• This one is self explanatory.  Smoke causes a stink that lingers.  The only way to get rid of the smell is to wash/repaint the walls and/or wash/replace the carpets.  Besides, indoor smoking in Canada is slowly becoming taboo.

8. If one tenant is viewing the home, I must meet all parties before application is accepted.

  • If the potential tenants are a couple, it's usually the good one who views the apartment.  I've had experiences where I accepted a new tenant based only on meeting one of them and it turned out to be a big mistake.  The 2nd tenant turned out to be psycho.  Never again.

Can you tell that I've become a disgruntled landlord? :)   For you landlords out there, do you have any tips for screening tenants that I didn't mention?


  1. […] In addition to this, there are huge tax write offs.  The real down side of this is dealing with tenants which can be a job in itself.  If the cash flow allows, hiring a property manager can really […]

  2. potential tenants from abroad on April 3, 2008 at 8:54 am

    What do u think of People moving from abroad?!
    I Have a Condo for rent, but many potential tenants contacting me for it from abroad! Not easy to check their credit or references! What do u think?! Is there any hint to be safe!?

  3. FrugalTrader on April 3, 2008 at 9:11 am

    Potential, that is a really tough question that only you can decide. Personally, without any credit or references, I would have a really hard time accepting a tenant. One thing you could do is to confirm their place of employment to make sure that they have income.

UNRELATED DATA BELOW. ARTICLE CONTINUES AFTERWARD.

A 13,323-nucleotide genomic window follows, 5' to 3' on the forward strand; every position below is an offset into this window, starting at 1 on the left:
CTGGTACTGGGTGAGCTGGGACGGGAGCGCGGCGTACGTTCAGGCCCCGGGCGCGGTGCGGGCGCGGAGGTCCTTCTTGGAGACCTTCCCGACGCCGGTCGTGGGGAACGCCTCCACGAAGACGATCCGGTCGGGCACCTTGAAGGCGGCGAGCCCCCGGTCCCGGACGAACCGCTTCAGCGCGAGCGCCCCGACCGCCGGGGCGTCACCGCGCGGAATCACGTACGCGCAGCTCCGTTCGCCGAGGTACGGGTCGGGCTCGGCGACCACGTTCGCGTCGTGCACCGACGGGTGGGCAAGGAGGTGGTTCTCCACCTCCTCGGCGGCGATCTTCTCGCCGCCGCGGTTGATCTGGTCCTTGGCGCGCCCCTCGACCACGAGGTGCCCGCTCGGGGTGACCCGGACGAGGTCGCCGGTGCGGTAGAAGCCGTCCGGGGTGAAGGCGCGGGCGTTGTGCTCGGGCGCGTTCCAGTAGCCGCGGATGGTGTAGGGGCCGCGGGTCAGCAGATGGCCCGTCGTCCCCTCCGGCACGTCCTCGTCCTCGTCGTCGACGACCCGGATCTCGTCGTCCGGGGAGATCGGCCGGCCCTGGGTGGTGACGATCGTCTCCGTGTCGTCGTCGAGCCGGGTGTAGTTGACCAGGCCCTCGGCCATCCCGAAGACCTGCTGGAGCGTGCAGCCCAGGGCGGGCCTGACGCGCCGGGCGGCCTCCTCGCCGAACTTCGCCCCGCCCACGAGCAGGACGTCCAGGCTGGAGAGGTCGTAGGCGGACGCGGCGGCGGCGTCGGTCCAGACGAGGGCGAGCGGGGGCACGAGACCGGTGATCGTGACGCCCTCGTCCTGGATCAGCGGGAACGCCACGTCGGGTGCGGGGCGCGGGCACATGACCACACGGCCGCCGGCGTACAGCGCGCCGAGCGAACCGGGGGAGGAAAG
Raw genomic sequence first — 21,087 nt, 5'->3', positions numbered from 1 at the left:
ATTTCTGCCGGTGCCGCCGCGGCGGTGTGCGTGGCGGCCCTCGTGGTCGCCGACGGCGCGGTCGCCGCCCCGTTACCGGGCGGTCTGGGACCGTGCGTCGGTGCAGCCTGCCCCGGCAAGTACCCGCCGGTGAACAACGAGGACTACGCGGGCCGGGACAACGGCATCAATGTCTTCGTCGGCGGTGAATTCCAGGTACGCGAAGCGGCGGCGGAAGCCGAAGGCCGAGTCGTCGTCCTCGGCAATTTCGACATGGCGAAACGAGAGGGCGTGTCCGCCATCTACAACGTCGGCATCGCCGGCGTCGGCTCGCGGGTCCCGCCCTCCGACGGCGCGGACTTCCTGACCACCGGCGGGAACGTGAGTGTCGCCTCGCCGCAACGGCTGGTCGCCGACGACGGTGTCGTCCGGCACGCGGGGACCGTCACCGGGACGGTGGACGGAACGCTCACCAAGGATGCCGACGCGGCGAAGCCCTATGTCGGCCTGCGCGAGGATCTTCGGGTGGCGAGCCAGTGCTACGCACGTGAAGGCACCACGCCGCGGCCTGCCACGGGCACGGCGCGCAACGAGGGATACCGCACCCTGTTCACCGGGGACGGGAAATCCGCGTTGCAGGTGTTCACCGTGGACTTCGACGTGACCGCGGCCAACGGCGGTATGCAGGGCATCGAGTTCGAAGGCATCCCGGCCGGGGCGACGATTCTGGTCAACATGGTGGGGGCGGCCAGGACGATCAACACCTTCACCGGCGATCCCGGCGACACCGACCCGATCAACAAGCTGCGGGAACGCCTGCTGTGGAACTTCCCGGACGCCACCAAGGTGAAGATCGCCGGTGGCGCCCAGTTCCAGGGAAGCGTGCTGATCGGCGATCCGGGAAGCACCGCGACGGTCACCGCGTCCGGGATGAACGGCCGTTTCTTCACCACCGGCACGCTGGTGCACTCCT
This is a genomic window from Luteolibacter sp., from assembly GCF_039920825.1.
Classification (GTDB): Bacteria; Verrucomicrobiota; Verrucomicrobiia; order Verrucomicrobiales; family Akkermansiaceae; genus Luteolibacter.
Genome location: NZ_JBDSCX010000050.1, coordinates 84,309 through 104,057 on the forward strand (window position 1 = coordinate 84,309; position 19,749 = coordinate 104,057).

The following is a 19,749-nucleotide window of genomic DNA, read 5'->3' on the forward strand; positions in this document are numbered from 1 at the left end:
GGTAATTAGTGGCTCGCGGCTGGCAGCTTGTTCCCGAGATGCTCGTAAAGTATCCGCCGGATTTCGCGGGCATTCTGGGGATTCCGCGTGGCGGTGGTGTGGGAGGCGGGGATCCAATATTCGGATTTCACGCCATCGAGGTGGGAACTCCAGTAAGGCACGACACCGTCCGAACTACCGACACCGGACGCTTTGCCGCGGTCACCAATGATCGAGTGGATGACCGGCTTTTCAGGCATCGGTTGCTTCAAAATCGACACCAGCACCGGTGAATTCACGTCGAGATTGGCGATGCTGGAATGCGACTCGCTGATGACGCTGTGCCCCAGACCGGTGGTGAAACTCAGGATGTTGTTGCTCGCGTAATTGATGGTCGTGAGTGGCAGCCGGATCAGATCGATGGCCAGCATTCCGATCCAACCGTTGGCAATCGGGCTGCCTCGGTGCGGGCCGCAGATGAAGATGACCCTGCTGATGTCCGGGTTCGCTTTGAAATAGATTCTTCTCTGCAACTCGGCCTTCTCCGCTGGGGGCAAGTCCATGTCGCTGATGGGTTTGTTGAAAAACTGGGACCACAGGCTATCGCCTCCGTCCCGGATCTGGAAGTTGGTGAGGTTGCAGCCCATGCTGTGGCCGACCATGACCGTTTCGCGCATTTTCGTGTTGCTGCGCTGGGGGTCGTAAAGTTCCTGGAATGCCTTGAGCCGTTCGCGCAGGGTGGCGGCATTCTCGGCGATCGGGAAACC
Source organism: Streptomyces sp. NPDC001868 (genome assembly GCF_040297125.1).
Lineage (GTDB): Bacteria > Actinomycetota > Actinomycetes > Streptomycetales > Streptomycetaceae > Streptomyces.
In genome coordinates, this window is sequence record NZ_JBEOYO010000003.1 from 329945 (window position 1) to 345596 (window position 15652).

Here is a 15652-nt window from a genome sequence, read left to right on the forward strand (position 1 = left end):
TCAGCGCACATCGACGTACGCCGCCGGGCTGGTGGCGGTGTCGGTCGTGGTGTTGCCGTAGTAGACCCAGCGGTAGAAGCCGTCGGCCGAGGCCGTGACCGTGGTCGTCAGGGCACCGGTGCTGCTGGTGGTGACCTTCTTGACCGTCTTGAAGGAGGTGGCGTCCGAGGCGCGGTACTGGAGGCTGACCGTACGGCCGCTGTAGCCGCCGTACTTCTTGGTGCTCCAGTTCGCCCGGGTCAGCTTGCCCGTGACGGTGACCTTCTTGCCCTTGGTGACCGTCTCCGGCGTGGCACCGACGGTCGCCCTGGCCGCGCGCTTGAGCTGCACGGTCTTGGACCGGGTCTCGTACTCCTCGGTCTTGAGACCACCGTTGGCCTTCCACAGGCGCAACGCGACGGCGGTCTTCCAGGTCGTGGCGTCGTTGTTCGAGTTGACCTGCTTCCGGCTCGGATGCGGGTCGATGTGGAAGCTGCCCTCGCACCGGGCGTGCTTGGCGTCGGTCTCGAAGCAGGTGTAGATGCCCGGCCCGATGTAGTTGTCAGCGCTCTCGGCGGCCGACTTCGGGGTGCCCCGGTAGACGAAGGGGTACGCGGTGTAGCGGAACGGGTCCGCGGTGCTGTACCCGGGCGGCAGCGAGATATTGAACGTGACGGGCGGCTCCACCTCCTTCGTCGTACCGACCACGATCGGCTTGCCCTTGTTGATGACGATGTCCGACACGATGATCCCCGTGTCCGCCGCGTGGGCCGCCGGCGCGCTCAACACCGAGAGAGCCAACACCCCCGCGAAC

Also, you could see what their reaction is when you tell them the amount of upfront money you require. Security deposit + first months rent or whatever the maximum is in your region.

  4. DAvid on April 3, 2008 at 12:06 pm

    You could also consider renting for a shorter period. If you are able to rent on a weekly basis, you may be able to take action within two weeks of a problem becoming evident, rather than two months.

    We have rented our suite by the week, and credit the last few days of the month for prompt payment of the earlier periods.


  5. Mary on April 3, 2008 at 12:21 pm

    Yeah that sounds reasonable David, But the problem is that I myself am out of town and rather have a long term tenant!!

  6. Barry on May 28, 2008 at 4:12 am

    Can you explain more about ‘HOLDING CHEQUES’?

    So you would write the same dates at the top, ie. sept 1. then at the comments section, specify in detail which month it is? so sept would be month 1/12? and oct would be 2/12? I am about to rent out three rooms to students and was hoping to find the best advice to screen my tenants. Anyone find that renting out to girls was more troublesome than guys? vice versa? I heard girls are alot messier…etc. Also, I plan on living in the same house as my potential tenants, I read on the Tenancy Act taht this completely voids the act for those tenants that live in there, can anyone confirm this? I am in Ontario btw. Thanks!